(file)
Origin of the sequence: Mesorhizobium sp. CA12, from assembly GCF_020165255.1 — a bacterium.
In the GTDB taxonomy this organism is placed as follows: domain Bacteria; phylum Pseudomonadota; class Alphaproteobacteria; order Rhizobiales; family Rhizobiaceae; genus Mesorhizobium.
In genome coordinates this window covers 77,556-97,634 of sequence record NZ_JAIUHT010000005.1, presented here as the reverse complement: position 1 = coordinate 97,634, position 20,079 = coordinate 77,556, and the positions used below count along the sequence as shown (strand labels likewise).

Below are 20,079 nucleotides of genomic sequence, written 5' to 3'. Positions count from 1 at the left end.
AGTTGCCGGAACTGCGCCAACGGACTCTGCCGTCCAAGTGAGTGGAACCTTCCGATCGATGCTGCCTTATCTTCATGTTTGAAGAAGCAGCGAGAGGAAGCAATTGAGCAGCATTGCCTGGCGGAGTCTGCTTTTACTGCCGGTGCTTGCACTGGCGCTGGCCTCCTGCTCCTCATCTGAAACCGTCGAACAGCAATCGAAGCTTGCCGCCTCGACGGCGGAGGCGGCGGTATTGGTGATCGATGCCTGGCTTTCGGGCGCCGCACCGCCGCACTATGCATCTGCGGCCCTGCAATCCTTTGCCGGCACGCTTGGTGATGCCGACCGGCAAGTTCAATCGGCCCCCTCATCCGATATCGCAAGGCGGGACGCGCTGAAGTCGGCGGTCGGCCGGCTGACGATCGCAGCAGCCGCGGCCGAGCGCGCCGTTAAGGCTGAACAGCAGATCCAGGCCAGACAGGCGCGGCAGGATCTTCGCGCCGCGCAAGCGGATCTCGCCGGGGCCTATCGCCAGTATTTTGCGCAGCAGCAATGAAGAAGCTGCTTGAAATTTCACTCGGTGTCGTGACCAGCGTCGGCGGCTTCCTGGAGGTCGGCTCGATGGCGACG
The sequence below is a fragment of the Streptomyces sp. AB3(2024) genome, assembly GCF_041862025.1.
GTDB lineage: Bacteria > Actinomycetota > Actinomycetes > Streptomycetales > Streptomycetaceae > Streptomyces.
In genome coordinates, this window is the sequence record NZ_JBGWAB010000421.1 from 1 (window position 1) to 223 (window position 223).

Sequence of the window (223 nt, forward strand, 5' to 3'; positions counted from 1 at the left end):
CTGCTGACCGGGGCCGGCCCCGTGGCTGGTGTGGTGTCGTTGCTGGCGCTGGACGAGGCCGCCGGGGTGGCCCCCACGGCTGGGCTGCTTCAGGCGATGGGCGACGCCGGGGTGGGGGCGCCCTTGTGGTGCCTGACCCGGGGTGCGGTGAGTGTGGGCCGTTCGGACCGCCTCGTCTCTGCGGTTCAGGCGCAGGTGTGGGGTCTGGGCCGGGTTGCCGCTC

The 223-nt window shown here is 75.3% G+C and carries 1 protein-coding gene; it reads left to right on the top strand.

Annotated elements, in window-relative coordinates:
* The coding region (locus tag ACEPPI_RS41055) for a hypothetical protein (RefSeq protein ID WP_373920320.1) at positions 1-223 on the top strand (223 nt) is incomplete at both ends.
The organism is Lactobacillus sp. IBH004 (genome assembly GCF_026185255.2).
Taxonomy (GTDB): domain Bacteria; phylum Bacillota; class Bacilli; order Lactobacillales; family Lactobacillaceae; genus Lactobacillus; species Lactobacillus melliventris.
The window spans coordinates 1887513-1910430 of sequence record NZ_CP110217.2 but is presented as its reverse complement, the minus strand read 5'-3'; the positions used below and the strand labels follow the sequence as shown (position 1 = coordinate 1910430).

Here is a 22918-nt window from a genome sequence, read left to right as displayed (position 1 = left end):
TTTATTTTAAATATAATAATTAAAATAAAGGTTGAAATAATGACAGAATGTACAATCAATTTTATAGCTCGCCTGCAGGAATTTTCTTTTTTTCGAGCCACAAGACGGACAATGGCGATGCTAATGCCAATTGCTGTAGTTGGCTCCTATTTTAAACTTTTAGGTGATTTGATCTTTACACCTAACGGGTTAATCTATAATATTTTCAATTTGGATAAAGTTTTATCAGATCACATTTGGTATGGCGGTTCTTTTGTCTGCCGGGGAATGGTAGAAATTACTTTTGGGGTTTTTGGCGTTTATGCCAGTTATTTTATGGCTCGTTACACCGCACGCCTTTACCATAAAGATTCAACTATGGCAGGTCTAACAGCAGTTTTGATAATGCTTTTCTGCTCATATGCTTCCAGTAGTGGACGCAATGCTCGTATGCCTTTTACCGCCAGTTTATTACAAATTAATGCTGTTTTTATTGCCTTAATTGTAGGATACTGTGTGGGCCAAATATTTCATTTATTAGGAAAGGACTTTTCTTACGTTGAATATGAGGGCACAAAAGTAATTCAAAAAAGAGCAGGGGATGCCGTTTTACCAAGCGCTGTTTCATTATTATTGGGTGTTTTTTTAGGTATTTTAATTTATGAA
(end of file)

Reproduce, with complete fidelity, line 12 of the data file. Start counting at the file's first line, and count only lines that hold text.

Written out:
Annotated elements, in window-relative coordinates: